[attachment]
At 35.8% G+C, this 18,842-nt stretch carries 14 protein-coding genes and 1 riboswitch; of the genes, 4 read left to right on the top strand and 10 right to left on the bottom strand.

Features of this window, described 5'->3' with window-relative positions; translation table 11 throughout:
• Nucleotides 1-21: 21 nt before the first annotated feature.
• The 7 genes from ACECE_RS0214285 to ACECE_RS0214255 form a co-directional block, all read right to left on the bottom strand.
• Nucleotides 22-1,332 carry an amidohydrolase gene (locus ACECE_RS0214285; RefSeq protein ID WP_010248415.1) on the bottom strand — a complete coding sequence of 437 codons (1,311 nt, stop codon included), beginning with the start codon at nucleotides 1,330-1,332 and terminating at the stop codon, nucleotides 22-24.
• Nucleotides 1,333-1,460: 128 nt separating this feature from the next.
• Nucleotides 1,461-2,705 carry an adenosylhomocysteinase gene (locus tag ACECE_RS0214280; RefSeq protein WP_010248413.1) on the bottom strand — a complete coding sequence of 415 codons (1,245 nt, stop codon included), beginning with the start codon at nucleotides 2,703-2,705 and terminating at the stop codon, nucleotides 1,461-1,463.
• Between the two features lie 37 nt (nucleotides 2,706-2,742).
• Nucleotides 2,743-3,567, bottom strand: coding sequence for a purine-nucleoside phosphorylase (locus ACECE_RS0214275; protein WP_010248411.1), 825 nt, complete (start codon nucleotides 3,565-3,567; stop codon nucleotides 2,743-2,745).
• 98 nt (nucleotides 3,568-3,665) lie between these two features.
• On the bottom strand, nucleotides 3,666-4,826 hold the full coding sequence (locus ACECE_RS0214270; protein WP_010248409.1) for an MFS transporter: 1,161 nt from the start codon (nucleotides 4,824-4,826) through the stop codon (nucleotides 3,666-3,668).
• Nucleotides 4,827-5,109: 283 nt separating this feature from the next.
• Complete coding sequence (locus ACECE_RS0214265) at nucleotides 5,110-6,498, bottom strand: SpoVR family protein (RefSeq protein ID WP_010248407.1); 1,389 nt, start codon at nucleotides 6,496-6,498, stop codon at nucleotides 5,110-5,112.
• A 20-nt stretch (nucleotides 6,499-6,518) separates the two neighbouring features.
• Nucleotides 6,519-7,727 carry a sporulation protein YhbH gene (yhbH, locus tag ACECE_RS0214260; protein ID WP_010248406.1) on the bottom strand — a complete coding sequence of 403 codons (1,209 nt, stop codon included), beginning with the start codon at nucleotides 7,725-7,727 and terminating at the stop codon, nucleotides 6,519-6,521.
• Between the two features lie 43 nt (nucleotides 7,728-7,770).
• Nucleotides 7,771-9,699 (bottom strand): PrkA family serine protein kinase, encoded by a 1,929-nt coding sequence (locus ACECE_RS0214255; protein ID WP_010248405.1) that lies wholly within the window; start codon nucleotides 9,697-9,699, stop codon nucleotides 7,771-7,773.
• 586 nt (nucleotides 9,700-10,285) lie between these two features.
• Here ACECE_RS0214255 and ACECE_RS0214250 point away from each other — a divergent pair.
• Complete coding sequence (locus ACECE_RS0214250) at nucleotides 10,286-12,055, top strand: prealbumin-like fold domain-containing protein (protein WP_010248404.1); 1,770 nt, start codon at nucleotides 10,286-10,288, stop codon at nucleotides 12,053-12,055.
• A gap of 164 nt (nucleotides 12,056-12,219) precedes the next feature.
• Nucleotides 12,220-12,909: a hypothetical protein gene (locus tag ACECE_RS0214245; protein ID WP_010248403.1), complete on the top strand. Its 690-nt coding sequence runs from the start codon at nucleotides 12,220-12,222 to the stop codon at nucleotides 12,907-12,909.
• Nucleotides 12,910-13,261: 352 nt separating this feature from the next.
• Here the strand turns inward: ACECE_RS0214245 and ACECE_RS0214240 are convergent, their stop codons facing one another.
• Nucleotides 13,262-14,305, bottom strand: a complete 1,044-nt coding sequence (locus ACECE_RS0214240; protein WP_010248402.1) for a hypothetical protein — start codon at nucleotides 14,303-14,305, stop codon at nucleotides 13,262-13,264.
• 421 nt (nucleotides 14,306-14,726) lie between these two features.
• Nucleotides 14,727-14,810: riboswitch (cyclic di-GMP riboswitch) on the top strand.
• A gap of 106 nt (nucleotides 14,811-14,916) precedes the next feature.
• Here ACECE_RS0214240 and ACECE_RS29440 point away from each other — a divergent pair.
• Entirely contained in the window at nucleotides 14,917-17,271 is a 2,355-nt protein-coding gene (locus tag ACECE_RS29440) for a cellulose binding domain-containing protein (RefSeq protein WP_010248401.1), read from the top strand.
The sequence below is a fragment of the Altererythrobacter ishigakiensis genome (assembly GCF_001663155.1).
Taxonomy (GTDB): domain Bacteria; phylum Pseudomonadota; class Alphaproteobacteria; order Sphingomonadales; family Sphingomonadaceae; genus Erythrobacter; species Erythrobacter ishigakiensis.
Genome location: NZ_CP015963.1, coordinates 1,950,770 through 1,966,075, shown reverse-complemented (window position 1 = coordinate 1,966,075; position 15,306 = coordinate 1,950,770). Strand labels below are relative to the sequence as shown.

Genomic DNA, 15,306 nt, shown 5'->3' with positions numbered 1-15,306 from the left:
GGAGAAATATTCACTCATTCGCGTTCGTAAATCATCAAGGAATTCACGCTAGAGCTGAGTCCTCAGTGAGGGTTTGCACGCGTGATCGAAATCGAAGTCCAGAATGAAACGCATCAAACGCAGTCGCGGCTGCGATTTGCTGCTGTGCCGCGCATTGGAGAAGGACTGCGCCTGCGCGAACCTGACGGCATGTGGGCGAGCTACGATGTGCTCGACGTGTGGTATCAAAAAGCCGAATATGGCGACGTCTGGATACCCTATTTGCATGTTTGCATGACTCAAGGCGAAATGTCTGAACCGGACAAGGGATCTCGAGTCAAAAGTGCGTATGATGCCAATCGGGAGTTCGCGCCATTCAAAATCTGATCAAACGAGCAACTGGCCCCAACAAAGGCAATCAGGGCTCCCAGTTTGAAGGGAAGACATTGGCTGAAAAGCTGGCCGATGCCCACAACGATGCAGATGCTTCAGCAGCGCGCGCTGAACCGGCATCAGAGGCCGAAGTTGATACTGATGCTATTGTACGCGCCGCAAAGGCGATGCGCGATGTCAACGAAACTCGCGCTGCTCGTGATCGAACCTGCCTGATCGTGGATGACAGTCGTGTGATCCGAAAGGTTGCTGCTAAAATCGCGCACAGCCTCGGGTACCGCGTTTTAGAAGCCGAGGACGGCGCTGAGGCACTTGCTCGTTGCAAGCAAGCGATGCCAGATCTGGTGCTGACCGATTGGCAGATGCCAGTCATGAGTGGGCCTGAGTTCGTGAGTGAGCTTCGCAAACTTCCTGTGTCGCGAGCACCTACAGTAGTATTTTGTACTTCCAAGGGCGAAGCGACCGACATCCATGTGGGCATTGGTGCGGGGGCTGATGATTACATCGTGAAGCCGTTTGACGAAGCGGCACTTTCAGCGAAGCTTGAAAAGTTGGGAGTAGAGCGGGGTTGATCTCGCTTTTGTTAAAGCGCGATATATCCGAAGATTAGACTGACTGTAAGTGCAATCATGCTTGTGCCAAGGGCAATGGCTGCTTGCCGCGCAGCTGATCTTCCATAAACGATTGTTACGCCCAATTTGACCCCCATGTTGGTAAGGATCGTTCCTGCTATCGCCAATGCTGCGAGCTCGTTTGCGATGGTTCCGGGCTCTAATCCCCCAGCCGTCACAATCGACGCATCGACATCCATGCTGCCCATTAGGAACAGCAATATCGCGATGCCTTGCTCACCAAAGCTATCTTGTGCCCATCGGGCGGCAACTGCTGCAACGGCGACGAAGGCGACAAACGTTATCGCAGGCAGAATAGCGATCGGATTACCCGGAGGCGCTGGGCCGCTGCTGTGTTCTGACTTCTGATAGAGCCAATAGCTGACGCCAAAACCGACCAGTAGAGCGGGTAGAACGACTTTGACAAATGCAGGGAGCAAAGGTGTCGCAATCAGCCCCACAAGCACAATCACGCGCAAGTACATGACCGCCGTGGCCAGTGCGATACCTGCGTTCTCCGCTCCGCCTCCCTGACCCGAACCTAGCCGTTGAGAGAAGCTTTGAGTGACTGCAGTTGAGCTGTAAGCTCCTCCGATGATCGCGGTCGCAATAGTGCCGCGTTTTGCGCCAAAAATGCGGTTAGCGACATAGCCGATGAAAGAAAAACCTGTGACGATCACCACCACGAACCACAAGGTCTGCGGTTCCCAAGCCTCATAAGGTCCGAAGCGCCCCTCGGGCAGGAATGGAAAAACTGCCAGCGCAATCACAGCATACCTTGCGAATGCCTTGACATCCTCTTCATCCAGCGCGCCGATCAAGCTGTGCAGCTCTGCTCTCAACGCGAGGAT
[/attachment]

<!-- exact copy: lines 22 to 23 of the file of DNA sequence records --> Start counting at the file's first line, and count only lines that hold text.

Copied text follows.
• Nucleotides 12,220-12,909: a hypothetical protein gene (locus tag ACECE_RS0214245; protein ID WP_010248403.1), complete on the top strand. Its 690-nt coding sequence runs from the start codon at nucleotides 12,220-12,222 to the stop codon at nucleotides 12,907-12,909.
• Nucleotides 12,910-13,261: 352 nt separating this feature from the next.